Elizabeth Na’asipa Toloke

Elizabeth Na’asipa Toloke

Master of Gastronomy student
Bachelor of Arts in Culinary Arts

The biggest misunderstanding about food is that food is only there to eat, says Elizabeth Na’asipa Toloke who came to AUT to study a Bachelor of Arts in Culinary Arts, followed by a Master of Gastronomy.

“Yes, it’s a fact that food does fuel our bodies but this degree has deepened my understanding of the active role that food can play in one's cultural identity, rituals and socio-culture, and the understanding of the inequality of food systems, impact of food security and decisions made about food, not just culturally but financially. The gastronomy degree is definitely filling a gap that is needed in today's society.”

For Elizabeth, her studies have been a journey of personal discovery. For her Master of Gastronomy dissertation she chose to focus on lu sipi, a traditional Tongan dish she grew up with and has many fond memories of.

"My dissertation and researching a dish from my own culture, using a method I’m familiar with, helped me discover and better understand my own cultural identity. In the future I hope to create and write more about Tongan food culture, and also find some way to help my Pacific community that is struggling in the food system.”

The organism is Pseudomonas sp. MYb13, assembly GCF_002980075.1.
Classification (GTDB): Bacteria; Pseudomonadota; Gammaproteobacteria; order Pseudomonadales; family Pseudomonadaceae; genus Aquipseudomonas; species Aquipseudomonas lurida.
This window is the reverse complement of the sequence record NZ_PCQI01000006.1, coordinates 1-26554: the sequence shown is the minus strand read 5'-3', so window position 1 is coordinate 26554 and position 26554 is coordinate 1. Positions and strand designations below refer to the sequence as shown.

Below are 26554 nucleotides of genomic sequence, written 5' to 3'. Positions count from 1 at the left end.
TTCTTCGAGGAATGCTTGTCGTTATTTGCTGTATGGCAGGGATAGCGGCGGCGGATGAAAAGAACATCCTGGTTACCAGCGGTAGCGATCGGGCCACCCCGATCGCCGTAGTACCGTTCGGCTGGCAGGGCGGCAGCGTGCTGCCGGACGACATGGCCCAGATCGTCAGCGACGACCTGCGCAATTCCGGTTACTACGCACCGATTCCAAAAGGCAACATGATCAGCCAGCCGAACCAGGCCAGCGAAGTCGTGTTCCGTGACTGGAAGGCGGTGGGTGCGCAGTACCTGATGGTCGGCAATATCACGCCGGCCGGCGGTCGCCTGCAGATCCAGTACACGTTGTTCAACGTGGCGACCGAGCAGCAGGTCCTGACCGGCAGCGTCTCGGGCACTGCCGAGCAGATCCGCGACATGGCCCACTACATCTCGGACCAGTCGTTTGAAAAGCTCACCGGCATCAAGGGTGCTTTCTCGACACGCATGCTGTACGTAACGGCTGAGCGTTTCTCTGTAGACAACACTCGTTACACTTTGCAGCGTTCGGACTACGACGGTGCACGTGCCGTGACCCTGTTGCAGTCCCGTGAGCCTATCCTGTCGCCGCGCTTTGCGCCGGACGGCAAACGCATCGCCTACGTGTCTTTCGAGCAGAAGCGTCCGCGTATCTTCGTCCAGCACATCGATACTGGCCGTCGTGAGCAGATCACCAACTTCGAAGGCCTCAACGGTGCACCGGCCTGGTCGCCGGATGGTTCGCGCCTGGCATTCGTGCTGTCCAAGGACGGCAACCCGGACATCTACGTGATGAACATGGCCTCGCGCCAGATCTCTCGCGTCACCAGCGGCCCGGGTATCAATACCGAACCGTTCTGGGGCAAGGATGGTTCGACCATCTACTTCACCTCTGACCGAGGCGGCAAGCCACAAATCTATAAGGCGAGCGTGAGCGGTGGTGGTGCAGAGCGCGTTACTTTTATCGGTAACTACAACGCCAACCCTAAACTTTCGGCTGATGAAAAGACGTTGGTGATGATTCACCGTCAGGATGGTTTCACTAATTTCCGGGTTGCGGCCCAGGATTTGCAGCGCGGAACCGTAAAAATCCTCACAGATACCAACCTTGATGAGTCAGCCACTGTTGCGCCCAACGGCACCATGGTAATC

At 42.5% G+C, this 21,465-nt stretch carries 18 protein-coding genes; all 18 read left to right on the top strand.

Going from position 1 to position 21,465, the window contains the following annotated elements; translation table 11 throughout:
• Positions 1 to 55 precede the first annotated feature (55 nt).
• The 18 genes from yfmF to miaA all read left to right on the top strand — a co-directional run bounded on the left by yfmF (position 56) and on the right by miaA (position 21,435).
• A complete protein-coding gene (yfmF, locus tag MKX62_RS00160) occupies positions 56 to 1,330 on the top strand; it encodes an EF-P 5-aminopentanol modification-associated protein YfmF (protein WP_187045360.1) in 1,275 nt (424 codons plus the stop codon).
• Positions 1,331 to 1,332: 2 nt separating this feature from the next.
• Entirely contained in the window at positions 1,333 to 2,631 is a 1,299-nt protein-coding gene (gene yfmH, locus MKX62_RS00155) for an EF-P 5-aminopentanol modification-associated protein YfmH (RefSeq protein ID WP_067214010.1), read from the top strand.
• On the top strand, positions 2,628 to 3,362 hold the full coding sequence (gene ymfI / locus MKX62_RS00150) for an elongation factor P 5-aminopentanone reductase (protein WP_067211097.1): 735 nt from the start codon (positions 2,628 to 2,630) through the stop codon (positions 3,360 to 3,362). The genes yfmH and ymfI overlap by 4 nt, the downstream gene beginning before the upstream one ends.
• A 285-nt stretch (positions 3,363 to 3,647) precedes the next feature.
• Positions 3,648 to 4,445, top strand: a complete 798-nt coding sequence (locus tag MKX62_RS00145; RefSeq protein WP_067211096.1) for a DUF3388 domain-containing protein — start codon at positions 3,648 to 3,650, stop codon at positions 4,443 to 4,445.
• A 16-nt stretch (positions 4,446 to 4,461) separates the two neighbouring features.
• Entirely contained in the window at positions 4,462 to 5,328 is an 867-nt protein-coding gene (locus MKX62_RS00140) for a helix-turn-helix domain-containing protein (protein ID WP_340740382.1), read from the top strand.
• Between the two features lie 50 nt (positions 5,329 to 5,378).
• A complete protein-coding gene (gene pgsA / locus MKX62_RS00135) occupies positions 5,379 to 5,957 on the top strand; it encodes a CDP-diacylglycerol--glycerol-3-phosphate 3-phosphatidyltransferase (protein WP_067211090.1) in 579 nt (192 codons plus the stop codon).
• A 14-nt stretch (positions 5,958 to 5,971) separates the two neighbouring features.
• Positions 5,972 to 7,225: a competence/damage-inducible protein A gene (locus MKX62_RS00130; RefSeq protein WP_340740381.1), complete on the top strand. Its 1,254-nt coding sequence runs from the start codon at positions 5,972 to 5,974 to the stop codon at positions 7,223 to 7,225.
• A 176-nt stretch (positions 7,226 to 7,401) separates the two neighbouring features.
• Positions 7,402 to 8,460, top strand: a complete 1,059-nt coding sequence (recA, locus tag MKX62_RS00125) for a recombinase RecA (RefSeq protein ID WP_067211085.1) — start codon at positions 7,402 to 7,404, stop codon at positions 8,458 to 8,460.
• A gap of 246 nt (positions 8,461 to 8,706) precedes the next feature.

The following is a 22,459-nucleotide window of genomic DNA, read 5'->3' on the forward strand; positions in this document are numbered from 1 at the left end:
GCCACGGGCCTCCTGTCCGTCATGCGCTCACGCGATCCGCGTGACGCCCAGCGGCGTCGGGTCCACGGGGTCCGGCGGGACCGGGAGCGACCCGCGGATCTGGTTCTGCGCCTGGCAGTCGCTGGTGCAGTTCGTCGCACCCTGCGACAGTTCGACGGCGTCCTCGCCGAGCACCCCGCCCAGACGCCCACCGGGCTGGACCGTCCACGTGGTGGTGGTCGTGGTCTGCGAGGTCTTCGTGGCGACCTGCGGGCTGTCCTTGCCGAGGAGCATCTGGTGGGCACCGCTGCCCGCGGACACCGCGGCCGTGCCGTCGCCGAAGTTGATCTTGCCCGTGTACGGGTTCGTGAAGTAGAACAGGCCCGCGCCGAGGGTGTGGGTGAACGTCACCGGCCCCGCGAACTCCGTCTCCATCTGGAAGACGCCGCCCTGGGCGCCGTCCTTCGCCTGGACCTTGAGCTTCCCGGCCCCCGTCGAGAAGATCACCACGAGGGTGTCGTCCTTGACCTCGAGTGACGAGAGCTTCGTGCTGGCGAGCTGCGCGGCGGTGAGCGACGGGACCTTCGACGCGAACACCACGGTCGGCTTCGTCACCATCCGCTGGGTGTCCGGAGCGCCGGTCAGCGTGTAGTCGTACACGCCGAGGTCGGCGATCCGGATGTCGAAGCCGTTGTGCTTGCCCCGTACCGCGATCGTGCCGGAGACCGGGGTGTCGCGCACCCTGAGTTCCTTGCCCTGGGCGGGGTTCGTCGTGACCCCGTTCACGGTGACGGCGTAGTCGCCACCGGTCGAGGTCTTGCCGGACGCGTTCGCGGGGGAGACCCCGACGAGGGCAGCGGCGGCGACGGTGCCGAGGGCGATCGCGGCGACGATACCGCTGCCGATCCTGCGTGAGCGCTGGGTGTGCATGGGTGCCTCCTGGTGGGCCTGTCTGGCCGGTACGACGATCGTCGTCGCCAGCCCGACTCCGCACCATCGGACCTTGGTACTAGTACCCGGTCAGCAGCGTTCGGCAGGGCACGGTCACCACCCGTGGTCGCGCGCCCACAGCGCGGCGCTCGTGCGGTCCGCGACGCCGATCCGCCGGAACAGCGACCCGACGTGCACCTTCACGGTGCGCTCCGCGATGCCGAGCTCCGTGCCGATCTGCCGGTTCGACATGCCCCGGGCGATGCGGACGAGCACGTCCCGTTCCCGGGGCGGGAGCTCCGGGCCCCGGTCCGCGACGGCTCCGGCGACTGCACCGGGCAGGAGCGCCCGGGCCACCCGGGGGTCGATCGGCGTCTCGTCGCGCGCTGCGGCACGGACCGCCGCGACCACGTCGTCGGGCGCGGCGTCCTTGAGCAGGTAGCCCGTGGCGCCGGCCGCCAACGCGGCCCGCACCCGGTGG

Supported to thrive
She has been impressed by the support she received throughout her studies, says Elizabeth who is expecting to graduate with her master’s degree later this year.

“I’ve enjoyed the amount of support and opportunities that AUT had to offer me as a Pacific Islander wanting to step into and achieve bigger goals in the academic field. Not only have I received amazing support from my lecturers during my bachelor’s degree and throughout my Master of Gastronomy, I was also supported and given work opportunities by AUT’s Office of Pacific Advancement. These pillars from AUT motivated me and helped me achieve the goals I wanted for myself.”

While Elizabeth had many highlights throughout her time at university, one person in particular made a strong impression on her; Associate Professor Tracy Berno from AUT’s School of Hospitality and Tourism.

“Associate Professor Tracy Berno is a non-Pacific academic expert on Pacific food and culture. She has inspired me to pursue more for my Pacific community as a daughter of the South Pacific. Although she is not Pacific herself, her passion, love and interests lie with our Pacific food and culture. This greatly encouraged me and inspired me to help fill the gap in academic literature written by Pacific people.”

Advice for other students
Elizabeth’s advice for other students is simple: ask for help if you need it.

“My advice for future students would be to understand that your lecturers are here to help. If you’re unsure of anything or have any questions, ask your questions during class time. If you’re shy then maybe talk to your lecturer after class or flick them an email. Don’t be afraid to ask for help.”

Always plan ahead for your assignments, she adds.

“At the beginning of every semester you’re given a paper study guide. With the study guide you’ll be well aware of your assignments and due dates. You should always plan out little goals to achieve to ensure that you get your assignment in on time. Take the time to read through the study guide and familiarise yourself with your assignments, and ask questions if you’re unsure of any requirements or criteria for your assignments.”

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